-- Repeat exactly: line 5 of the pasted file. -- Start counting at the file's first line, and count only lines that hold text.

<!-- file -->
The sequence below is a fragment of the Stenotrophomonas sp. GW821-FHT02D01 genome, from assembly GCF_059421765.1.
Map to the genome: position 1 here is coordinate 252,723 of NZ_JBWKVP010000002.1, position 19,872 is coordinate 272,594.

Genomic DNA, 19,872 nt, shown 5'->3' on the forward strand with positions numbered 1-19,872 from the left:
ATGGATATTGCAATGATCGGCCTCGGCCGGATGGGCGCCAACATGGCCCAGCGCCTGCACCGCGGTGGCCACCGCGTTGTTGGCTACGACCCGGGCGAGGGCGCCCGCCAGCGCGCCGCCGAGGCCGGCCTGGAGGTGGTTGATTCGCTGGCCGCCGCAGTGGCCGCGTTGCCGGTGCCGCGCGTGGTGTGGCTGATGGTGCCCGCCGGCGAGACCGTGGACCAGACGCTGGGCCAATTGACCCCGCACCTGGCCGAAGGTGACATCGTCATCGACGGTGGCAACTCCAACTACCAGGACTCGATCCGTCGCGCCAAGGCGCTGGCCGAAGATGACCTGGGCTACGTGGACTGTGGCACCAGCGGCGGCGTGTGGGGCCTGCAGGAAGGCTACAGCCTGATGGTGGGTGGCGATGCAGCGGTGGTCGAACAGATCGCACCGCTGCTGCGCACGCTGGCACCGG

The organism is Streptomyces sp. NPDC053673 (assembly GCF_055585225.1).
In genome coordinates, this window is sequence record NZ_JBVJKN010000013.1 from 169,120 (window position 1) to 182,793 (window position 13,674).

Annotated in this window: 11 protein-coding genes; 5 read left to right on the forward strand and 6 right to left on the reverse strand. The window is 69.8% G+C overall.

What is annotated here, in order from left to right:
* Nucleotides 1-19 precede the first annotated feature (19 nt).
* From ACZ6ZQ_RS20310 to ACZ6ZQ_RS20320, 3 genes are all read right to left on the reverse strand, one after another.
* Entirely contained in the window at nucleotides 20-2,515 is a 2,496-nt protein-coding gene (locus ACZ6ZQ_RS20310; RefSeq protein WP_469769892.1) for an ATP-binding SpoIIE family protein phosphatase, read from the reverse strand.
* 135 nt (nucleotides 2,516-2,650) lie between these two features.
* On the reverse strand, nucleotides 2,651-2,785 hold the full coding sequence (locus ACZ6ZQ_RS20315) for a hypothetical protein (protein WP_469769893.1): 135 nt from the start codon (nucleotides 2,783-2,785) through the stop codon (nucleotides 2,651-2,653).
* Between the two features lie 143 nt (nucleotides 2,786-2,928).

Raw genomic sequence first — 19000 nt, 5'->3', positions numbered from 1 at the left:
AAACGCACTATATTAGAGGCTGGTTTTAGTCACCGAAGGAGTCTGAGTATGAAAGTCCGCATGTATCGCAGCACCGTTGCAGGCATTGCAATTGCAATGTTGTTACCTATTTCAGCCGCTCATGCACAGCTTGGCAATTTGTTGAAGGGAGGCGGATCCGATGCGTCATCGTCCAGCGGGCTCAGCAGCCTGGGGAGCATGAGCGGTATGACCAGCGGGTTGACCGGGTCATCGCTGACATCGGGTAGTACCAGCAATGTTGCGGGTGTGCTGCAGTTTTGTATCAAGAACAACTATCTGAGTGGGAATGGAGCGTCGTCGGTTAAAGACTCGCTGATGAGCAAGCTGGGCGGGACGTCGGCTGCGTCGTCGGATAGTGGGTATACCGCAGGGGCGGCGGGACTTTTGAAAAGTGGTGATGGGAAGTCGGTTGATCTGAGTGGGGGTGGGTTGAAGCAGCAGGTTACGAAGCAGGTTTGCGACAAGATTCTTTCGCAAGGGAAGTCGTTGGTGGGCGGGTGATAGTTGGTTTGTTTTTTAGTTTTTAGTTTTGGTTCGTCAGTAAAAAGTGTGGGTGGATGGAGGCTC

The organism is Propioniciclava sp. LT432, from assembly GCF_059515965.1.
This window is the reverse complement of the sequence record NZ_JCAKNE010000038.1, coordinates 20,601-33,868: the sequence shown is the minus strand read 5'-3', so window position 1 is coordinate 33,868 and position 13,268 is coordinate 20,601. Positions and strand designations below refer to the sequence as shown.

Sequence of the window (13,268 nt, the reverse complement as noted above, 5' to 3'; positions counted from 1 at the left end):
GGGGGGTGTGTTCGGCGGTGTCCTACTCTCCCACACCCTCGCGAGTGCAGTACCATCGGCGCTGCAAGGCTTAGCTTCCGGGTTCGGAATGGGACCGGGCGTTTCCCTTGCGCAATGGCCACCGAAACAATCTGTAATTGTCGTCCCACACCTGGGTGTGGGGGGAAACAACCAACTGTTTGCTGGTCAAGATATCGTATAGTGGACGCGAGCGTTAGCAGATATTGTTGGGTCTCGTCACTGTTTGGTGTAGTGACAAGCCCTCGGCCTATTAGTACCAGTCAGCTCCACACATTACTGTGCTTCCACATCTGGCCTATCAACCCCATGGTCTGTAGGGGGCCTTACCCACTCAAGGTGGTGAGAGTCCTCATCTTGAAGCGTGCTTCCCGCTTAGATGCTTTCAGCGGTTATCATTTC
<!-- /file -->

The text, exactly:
The organism is Streptomyces sp. NPDC053673 (assembly GCF_055585225.1).